Once the unique list of links has been generated, each one is downloaded. It's worth noting that I use Mikeal Rogers' request module here to simplify HTTP requests -- Node's built-in HTTP client library is fine, but Mikeal's module cuts down a bit of boilerplate code. I use it in a lot of projects, from web scrapers to crawlers, and interacting with RESTful APIs.

The scraper code in parseReview tries to pull out the score from the HTML. If a score between 0 and 5 is found, then the article is categorised as 'bad', and anything else is 'good'.


To actually classify other text, we need to find some other text and then call bayes.classify on it. This code expects review URLs from Edge magazine. For example: Torchlight II review.

var request = require('request')  
  , cheerio = require('cheerio')
  , bayes = require('./core').bayes

request(process.argv[2], function(err, request, body) {  
  if (err) {
  } else {
    var $ = cheerio.load(body)
      , text = $('.post-page p').text()


    bayes.classify(text, function(category) {
      console.log('category:', category);

Again, cheerio is used to pull out article text, and then it's handed off to bayes.classify. Notice that the call to classify looks asynchronous -- I quite like the idea of building a simple reusable asynchronous Node Bayes classifier service using Redis.

This script can be run like this:

node classify.js http://www.edge-online.com/review/liberation-maiden-review/  


I've combined my interest in computer and video games with Node to attempt to use a naive Bayes classifier to determine if text about a given game is good or bad. Of course, this is a lot more subjective than the question of ham or spam, so the value is limited. However, hopefully you can see how easy the classifier module makes Bayesian statistics, and you should be able to adapt this code to work with other websites or plain text files.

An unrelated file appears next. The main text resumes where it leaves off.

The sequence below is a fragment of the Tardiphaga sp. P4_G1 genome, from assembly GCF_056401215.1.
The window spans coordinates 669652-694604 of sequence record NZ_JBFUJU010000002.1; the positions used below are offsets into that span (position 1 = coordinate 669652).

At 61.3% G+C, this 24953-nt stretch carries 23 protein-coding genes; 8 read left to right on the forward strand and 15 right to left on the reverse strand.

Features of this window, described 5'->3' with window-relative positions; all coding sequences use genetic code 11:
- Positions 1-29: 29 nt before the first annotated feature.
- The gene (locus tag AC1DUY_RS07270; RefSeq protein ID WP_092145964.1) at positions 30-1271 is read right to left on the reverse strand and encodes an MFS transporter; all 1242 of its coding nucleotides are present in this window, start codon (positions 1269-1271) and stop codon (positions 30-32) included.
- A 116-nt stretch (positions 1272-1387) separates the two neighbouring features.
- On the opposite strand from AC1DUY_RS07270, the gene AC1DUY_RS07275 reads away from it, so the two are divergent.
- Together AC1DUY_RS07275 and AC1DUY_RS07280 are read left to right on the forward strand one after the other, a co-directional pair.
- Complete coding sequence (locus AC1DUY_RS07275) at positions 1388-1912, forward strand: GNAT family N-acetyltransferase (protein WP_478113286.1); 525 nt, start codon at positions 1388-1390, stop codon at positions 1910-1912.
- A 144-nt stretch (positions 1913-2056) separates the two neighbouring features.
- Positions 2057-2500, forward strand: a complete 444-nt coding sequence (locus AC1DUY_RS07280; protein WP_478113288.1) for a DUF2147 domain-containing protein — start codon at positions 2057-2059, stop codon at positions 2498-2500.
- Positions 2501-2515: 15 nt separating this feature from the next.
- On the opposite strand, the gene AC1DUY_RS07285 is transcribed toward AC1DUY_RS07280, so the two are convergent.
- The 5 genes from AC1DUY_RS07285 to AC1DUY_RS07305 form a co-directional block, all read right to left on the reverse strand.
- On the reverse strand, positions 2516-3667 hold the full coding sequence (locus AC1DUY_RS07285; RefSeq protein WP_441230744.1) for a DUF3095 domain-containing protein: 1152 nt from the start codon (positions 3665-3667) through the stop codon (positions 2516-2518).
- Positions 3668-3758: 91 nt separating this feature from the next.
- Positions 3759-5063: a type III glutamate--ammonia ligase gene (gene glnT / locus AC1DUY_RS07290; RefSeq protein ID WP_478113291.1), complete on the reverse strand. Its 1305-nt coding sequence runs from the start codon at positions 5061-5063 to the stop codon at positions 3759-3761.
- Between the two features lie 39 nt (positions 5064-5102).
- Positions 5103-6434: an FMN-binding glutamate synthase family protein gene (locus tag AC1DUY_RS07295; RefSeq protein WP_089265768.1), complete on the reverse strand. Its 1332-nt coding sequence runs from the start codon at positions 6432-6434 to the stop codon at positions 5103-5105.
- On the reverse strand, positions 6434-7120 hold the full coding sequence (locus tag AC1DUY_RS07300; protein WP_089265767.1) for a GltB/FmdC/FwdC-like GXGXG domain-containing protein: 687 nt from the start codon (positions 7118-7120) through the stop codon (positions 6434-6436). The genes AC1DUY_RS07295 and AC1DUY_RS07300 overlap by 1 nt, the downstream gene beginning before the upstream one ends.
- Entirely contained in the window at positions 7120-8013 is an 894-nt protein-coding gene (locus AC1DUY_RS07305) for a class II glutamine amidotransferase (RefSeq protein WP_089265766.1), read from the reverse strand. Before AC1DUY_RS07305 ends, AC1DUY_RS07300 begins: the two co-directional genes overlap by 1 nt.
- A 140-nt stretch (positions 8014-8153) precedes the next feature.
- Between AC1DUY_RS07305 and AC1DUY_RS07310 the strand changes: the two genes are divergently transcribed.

Heather Arthur has also written brain, which is a neural network library. We've featured this module before on DailyJS, but as there's only three dependents on npm I thought it was worth brining it up again.


jquery ui plugins statistics

jQuery Roundup: jStat, Art Text Light, Portamento

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Note: You can send your plugins and articles in for review through our [contact form](/contact.html) or [@dailyjs](http://twitter.com/dailyjs).


jStat (GitHub, License: MIT) is a statistical library that includes general statistical functions and a
large set of probability distribution:

There are a few more that appear to be work in progress. Each
distribution has the following methods:
pdf, cdf, inv, mean, median, mode, and variance.

jStat also includes many commonly used functions as static methods, and
even includes tools for generating random numbers and manipulating
arrays of values.

The reason I've diligently waded through the source linking to Wikipedia
is to demonstrate the scope of the library, because documentation is
currently scant. The source is easy to follow though, so if you're
interested in using the library for something serious don't be afraid to
check it out.

Although not a jQuery library, it's designed to work in browsers and can
work with the jQuery Flot plotting

Art Text Light

Art Text Light
(License: MIT) will apply CSS to elements over a repeated interval. The author has used this to apply text-shadow, creating an
interesting effect. Any CSS or time intervals could be used, so I
imagined using it to set up a fast shimmering text effect on a gaming
site to direct people to a button. Perhaps.


Portamento (GitHub: krisnoble / Portamento, License: GPLv3)
by Kris Noble solves a problem that I had with DailyJS's page design. It
allows panels to float vertically, with lots of customisation
possibilities. For example, panels can be made to stop at a given

like this:

$('#sidebar').portamento({ wrapper: $('#wrapper') });

It also adapts well to small displays:

Portamento also has sensible behaviour if the user's viewport is too small to display the whole panel, so you don't need to worry about users not being able to see your important content.